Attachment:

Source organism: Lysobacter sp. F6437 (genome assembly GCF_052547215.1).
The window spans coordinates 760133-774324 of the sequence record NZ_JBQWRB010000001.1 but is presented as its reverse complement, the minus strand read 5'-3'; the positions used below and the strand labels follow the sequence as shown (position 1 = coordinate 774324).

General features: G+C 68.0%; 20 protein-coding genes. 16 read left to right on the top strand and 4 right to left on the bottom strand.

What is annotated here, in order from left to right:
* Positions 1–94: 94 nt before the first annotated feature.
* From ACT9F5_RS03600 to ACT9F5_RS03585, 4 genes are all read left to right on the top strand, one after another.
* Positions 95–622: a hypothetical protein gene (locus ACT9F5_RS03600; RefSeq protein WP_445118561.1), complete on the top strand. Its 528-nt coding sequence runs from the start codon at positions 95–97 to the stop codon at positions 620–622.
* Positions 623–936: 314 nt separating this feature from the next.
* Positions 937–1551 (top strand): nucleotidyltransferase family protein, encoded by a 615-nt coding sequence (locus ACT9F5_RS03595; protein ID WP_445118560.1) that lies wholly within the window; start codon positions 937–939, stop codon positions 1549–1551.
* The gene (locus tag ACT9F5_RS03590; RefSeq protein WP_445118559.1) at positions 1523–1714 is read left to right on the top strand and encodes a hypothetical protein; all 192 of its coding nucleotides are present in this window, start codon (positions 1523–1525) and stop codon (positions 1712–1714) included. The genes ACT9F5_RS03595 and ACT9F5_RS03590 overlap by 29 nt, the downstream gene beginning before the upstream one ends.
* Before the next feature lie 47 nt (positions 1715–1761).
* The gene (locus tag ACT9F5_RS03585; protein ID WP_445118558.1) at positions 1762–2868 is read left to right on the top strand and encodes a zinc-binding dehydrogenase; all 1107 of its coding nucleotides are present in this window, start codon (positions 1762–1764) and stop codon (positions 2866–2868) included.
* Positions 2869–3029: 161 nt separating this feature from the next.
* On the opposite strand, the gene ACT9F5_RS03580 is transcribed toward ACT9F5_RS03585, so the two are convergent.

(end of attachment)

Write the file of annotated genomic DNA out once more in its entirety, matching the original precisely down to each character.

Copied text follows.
Source organism: Lysobacter sp. F6437 (genome assembly GCF_052547215.1).
The window spans coordinates 760133-774324 of the sequence record NZ_JBQWRB010000001.1 but is presented as its reverse complement, the minus strand read 5'-3'; the positions used below and the strand labels follow the sequence as shown (position 1 = coordinate 774324).

General features: G+C 68.0%; 20 protein-coding genes. 16 read left to right on the top strand and 4 right to left on the bottom strand.

What is annotated here, in order from left to right:
* Positions 1–94: 94 nt before the first annotated feature.
* From ACT9F5_RS03600 to ACT9F5_RS03585, 4 genes are all read left to right on the top strand, one after another.
* Positions 95–622: a hypothetical protein gene (locus ACT9F5_RS03600; RefSeq protein WP_445118561.1), complete on the top strand. Its 528-nt coding sequence runs from the start codon at positions 95–97 to the stop codon at positions 620–622.
* Positions 623–936: 314 nt separating this feature from the next.
* Positions 937–1551 (top strand): nucleotidyltransferase family protein, encoded by a 615-nt coding sequence (locus ACT9F5_RS03595; protein ID WP_445118560.1) that lies wholly within the window; start codon positions 937–939, stop codon positions 1549–1551.
* The gene (locus tag ACT9F5_RS03590; RefSeq protein WP_445118559.1) at positions 1523–1714 is read left to right on the top strand and encodes a hypothetical protein; all 192 of its coding nucleotides are present in this window, start codon (positions 1523–1525) and stop codon (positions 1712–1714) included. The genes ACT9F5_RS03595 and ACT9F5_RS03590 overlap by 29 nt, the downstream gene beginning before the upstream one ends.
* Before the next feature lie 47 nt (positions 1715–1761).
* The gene (locus tag ACT9F5_RS03585; protein ID WP_445118558.1) at positions 1762–2868 is read left to right on the top strand and encodes a zinc-binding dehydrogenase; all 1107 of its coding nucleotides are present in this window, start codon (positions 1762–1764) and stop codon (positions 2866–2868) included.
* Positions 2869–3029: 161 nt separating this feature from the next.
* On the opposite strand, the gene ACT9F5_RS03580 is transcribed toward ACT9F5_RS03585, so the two are convergent.